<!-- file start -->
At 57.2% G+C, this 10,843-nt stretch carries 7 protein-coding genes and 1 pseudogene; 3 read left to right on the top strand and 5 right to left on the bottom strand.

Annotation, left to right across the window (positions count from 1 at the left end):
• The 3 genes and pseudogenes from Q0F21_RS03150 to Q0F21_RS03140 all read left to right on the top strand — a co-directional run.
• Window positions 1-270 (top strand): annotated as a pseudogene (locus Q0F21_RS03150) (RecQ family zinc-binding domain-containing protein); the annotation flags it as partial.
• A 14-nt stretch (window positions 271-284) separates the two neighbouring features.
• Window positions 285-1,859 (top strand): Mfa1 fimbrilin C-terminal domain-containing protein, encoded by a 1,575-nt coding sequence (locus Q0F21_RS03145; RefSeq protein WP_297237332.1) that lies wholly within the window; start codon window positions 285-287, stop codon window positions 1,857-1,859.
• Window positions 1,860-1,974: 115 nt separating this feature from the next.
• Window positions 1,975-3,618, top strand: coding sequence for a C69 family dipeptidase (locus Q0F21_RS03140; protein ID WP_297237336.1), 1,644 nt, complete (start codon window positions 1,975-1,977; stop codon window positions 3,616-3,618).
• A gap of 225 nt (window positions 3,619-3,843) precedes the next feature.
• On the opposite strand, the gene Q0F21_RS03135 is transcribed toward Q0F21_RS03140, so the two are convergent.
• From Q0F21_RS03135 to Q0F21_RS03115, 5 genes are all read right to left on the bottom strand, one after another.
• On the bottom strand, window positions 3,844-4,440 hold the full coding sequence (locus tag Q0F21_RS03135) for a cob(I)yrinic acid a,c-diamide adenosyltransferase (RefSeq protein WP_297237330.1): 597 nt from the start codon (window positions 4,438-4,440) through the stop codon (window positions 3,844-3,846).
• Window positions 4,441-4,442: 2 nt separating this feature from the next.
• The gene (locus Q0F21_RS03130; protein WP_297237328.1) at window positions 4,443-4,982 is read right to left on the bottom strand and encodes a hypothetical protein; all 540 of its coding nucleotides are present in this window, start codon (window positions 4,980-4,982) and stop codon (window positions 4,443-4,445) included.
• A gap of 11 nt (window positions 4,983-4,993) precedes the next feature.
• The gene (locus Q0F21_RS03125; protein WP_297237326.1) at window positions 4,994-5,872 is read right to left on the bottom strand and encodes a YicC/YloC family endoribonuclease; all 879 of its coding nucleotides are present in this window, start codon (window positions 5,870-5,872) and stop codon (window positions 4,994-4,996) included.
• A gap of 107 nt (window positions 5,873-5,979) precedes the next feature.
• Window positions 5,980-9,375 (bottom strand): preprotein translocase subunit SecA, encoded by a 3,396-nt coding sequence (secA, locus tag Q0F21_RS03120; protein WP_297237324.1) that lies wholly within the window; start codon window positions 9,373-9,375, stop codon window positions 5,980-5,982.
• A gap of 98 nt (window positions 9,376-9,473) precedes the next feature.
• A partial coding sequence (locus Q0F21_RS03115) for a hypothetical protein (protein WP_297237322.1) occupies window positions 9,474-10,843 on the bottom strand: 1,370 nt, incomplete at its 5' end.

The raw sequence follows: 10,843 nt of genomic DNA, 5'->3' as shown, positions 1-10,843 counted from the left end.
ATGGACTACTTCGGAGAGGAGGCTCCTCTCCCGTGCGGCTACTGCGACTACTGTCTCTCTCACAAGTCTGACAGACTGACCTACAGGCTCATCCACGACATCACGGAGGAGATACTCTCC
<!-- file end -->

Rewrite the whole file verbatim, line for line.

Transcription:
At 57.2% G+C, this 10,843-nt stretch carries 7 protein-coding genes and 1 pseudogene; 3 read left to right on the top strand and 5 right to left on the bottom strand.

Annotation, left to right across the window (positions count from 1 at the left end):
• The 3 genes and pseudogenes from Q0F21_RS03150 to Q0F21_RS03140 all read left to right on the top strand — a co-directional run.
• Window positions 1-270 (top strand): annotated as a pseudogene (locus Q0F21_RS03150) (RecQ family zinc-binding domain-containing protein); the annotation flags it as partial.
• A 14-nt stretch (window positions 271-284) separates the two neighbouring features.
• Window positions 285-1,859 (top strand): Mfa1 fimbrilin C-terminal domain-containing protein, encoded by a 1,575-nt coding sequence (locus Q0F21_RS03145; RefSeq protein WP_297237332.1) that lies wholly within the window; start codon window positions 285-287, stop codon window positions 1,857-1,859.
• Window positions 1,860-1,974: 115 nt separating this feature from the next.
• Window positions 1,975-3,618, top strand: coding sequence for a C69 family dipeptidase (locus Q0F21_RS03140; protein ID WP_297237336.1), 1,644 nt, complete (start codon window positions 1,975-1,977; stop codon window positions 3,616-3,618).
• A gap of 225 nt (window positions 3,619-3,843) precedes the next feature.
• On the opposite strand, the gene Q0F21_RS03135 is transcribed toward Q0F21_RS03140, so the two are convergent.
• From Q0F21_RS03135 to Q0F21_RS03115, 5 genes are all read right to left on the bottom strand, one after another.
• On the bottom strand, window positions 3,844-4,440 hold the full coding sequence (locus tag Q0F21_RS03135) for a cob(I)yrinic acid a,c-diamide adenosyltransferase (RefSeq protein WP_297237330.1): 597 nt from the start codon (window positions 4,438-4,440) through the stop codon (window positions 3,844-3,846).
• Window positions 4,441-4,442: 2 nt separating this feature from the next.
• The gene (locus Q0F21_RS03130; protein WP_297237328.1) at window positions 4,443-4,982 is read right to left on the bottom strand and encodes a hypothetical protein; all 540 of its coding nucleotides are present in this window, start codon (window positions 4,980-4,982) and stop codon (window positions 4,443-4,445) included.
• A gap of 11 nt (window positions 4,983-4,993) precedes the next feature.
• The gene (locus Q0F21_RS03125; protein WP_297237326.1) at window positions 4,994-5,872 is read right to left on the bottom strand and encodes a YicC/YloC family endoribonuclease; all 879 of its coding nucleotides are present in this window, start codon (window positions 5,870-5,872) and stop codon (window positions 4,994-4,996) included.
• A gap of 107 nt (window positions 5,873-5,979) precedes the next feature.
• Window positions 5,980-9,375 (bottom strand): preprotein translocase subunit SecA, encoded by a 3,396-nt coding sequence (secA, locus tag Q0F21_RS03120; protein WP_297237324.1) that lies wholly within the window; start codon window positions 9,373-9,375, stop codon window positions 5,980-5,982.
• A gap of 98 nt (window positions 9,376-9,473) precedes the next feature.
• A partial coding sequence (locus Q0F21_RS03115) for a hypothetical protein (protein WP_297237322.1) occupies window positions 9,474-10,843 on the bottom strand: 1,370 nt, incomplete at its 5' end.

The raw sequence follows: 10,843 nt of genomic DNA, 5'->3' as shown, positions 1-10,843 counted from the left end.
ATGGACTACTTCGGAGAGGAGGCTCCTCTCCCGTGCGGCTACTGCGACTACTGTCTCTCTCACAAGTCTGACAGACTGACCTACAGGCTCATCCACGACATCACGGAGGAGATACTCTCC